"Academics are suspicious of the profit motive, but without the profit motive we wouldn't get the level of investment required and we would not have made all the advances we have," Sir John said.
"Industry says academia is sometimes less than rigorous about meeting its obligations in contractual relationships and overstates its ability to deliver and [overstates] the value of what it protects under patent - not understanding the level of investment required to move something down the value chain."
He admitted that there was still "a lot to be learned" but suggested that exchanges of PhD students and postdoctoral researchers could be a good place to start.
Sir John also thought that it should be made easier for medical practitioners to engage in research. He noted that clinicians who are at least "research-aware" are in a better position to evaluate the relevance of new discoveries, while hospitals that carry out research are more likely to adopt "evidence-based practice".
Current barriers to clinicians conducting research include the inflexibility of postgraduate medical training, which makes it difficult for trainees to take time out of their service commitment for research. There are also regulatory hurdles that even full-time researchers find onerous to negotiate.
Tackling rare diseases, in particular, would also require new levels of interdisciplinary and consortium-based approaches, according to Sir John. To get the most out of the UK academy, it should be viewed as an integrated whole. And while there could be only a small number of centres with "comprehensive strength", Sir John said that it was also crucial to "embrace" the considerable talent in regional centres such as the Peninsula Medical School in Devon, of which he was the inaugural dean.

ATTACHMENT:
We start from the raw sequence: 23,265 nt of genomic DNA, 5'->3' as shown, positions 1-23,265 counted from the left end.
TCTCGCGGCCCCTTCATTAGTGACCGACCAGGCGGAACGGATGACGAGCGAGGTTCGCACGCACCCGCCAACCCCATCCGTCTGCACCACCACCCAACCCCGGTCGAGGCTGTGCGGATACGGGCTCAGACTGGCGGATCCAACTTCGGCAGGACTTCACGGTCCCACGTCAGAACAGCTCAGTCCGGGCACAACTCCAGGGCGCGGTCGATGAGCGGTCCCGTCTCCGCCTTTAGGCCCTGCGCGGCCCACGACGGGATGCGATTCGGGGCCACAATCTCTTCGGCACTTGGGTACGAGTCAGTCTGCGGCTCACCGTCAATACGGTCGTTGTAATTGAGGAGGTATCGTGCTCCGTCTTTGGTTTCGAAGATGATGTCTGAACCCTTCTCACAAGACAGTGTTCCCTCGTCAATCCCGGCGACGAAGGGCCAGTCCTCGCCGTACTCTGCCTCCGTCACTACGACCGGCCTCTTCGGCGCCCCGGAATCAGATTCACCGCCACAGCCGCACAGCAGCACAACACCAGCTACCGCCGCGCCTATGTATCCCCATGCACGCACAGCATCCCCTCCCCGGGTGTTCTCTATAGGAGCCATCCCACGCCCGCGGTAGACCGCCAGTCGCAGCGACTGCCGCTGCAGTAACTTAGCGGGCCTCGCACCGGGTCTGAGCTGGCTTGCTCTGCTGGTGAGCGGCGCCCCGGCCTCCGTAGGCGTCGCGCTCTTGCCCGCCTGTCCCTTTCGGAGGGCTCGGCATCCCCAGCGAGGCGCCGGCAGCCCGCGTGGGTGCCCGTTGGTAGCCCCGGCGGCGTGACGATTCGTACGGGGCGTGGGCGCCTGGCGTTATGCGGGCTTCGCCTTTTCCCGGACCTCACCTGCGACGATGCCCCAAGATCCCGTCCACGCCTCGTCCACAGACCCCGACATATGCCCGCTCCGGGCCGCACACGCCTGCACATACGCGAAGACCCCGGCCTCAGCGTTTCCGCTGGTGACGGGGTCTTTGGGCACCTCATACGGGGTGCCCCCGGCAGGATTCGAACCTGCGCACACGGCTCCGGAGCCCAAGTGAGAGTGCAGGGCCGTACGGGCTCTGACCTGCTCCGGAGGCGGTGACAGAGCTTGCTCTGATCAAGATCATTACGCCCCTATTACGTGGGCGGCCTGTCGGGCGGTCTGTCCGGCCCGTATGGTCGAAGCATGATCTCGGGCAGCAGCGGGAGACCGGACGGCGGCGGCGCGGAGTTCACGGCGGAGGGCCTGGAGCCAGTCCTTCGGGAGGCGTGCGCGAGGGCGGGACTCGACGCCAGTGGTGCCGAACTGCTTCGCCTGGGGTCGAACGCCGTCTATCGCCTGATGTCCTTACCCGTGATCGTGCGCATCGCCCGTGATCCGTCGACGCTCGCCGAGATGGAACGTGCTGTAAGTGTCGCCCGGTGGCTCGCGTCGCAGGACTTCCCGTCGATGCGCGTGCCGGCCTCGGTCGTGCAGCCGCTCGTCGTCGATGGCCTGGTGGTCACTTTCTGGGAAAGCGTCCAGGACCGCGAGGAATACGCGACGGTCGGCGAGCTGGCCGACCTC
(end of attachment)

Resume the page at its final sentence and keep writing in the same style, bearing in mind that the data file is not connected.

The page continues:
Shadow cast by NHS reforms
He was optimistic about institutions' willingness to collaborate, having been struck, since moving to London in 2009, by the "very good working relationship" between academic health sciences centres in the capital.
Sir John was conscious of the danger that, in an era "dominated by impact and economic demands", blue-sky science could lose out. But even though fundamental scientists should become "more alert to the significance of their findings" for "unmet health need", he did not believe the "era of purely curiosity-driven research" was over. "World-class" work in this category should receive continued funding because "we can never be certain whence the clinical significance will derive".
Sir John was concerned that collaboration between industry and the academy could be hampered by the potential VAT cost for academic research facilities that host "significant commercial activity". There was also a danger that the life sciences strategy could be derailed by the proposed NHS reforms, which will see commissioning transferred to GPs.
"I am conscious of how difficult it was to make primary care trusts attend to...research and education," he said. "The [government's stated] commitment to these being at the core of the NHS is reassuring, but we will have to be vigilant that those intentions are lived out."
If they are not, Sir John said that the Academy of Medical Sciences would not be afraid to speak out. "The academy has achieved a profile that is impressive considering how new it still is, and a lot has come from its ability to secure alignment between various sectors and institutions in terms of medical science policy issues," he said.
"I am very keen that we should remain future-focused and resist any temptation to become an establishment organisation."